Rosetta is a European Space Agency (ESA) cornerstone mission, launched on 2 March 2004 by Ariane 5. It is designed to rendezvous with comet 67/P Churyumov-Gerasimenko and orbit it, while performing remote sensing investigations as well as carrying a lander to descend to the comet's surface and perform in situ measurements.
During the cruise phase, Rosetta has performed gravity-assist flybys of Earth (March 2005, November 2007) and Mars (March 2007) with a further Earth-assist in November 2009. Flybys of two asteroids on the way to the comet are also planned. After the asteroid flybys the spacecraft will intercept the comet at a distance from the Sun of ~3.6 AU. The rendezvous manoeuvre will occur in May 2014. After global mapping of the comet nucleus a landing site will be chosen and in November 2014 the lander will be released. The lander will relay data via the orbiter for at least the next 84 hours. The orbiter will remain with the comet and make observations through perihelion on 12 August 2015, until the nominal end of the mission in December 2015.
PSSRI plays major roles in two experiments on the lander. Ptolemy
is a gas analysis instrument capable of performing isotopic measurements on individual components from solid samples of the comet's surface. MUPUS
is a multi-purpose system to investigate some of the physical properties of the surface layers of the nucleus. PSSRI members are also co-investigators on the GIADA (Grain Impact Analyser and Dust Accumulator) experiment on the orbiter and SESAME (Surface Electrical, Seismic and Acoustic Monitoring Experiments) on the lander.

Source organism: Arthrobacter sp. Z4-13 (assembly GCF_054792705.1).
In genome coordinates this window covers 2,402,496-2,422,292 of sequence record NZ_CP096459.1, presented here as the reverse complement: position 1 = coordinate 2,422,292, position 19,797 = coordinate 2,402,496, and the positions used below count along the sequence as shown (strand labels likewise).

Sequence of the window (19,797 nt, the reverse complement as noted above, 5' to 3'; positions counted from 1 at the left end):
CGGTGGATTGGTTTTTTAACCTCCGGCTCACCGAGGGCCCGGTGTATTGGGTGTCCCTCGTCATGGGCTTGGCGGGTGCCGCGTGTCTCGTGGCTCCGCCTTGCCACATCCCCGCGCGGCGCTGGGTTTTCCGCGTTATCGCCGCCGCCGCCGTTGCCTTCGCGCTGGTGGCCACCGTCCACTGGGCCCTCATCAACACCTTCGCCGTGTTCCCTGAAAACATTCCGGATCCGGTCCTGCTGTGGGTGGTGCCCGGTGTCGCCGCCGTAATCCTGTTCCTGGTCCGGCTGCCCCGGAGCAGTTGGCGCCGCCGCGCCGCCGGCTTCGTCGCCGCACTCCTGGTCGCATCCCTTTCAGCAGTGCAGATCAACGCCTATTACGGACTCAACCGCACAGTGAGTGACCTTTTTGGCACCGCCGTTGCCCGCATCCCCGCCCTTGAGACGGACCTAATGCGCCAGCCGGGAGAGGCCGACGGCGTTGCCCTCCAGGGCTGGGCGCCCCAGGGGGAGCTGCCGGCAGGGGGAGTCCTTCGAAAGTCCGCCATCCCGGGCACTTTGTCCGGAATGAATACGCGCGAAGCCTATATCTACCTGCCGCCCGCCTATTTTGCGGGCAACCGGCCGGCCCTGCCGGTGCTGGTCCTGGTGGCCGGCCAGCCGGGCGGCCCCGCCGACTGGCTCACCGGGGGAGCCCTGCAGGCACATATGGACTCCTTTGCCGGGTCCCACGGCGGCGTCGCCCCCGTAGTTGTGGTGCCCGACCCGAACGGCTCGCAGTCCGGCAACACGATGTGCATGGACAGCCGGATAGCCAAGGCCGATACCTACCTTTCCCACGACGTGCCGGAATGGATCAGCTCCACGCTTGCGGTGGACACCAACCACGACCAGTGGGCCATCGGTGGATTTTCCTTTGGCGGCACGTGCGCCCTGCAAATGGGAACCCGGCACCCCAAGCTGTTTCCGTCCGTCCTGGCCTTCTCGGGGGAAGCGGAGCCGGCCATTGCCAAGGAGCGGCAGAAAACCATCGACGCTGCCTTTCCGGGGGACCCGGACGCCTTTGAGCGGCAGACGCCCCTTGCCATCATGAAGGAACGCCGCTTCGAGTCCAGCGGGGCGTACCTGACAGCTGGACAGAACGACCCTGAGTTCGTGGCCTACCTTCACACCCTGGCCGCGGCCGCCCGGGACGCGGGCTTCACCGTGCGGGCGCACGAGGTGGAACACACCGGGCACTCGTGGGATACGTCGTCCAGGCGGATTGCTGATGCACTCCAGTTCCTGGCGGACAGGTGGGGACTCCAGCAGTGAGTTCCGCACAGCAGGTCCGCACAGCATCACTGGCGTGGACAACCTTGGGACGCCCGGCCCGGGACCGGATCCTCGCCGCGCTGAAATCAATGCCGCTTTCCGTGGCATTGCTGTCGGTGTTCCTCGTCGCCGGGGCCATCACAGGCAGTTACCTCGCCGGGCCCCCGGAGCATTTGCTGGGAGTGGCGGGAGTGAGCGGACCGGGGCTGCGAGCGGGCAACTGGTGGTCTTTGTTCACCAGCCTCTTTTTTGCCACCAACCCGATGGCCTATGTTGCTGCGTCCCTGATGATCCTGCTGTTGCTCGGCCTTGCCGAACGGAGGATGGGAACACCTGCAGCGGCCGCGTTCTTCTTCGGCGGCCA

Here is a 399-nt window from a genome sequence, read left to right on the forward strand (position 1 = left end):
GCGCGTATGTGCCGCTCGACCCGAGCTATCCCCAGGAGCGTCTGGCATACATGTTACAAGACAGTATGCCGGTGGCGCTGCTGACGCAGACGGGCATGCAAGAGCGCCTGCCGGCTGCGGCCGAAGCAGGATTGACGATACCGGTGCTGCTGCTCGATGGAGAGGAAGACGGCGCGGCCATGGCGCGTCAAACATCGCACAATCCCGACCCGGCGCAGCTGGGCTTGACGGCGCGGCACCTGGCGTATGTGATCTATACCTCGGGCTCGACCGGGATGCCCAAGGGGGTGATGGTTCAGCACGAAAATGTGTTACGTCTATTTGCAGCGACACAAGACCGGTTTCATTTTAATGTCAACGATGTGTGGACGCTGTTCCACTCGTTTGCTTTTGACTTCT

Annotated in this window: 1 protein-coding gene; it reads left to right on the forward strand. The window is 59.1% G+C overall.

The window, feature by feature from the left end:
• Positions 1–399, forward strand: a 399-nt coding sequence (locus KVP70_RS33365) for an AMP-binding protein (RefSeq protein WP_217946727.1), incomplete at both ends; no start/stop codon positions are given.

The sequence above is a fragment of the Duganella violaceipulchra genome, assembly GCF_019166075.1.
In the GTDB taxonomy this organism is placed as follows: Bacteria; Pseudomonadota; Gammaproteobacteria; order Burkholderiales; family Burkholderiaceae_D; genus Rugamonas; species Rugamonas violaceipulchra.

The Rosetta mission is named after the 'Rosetta Stone', which proved to be pivotal in the deciphering of Egyptian hieroglyphs. Discovered in 1799, by occupying French forces in Egypt, the stone has an inscription on it in three different scripts: Egyptian Hieroglyphic and Demotic as well as Ancient Greek. Out of these three only the Greek was known, at the time, and it was explained in the text that all three scripts were copies of the same source document. This allowed, for the first time, direct comparison between a translatable document and Egyptian hieroglyphs. Although initially collected by the French the stone came into British hands as part of the surrender terms from the French in 1801. It was brought to England in 1802 and later that year was donated to the British Museum with other recovered artefacts.
The lander itself is named Philae, after the obelisk that was discovered by Sir William John Bankes, a British antiquarian, on Philae Island, south of Cairo in 1815. The obelisk had a bilingual inscription including the names of Cleopatra and Ptolemy in Egyptian hieroglyphs, offering historians further clues to translating the hieroglyphs on the Rosetta Stone. The obelisk can still be viewed at Bankes's Dorset Estate, Kingston Lacy, which is now owned by the National Trust.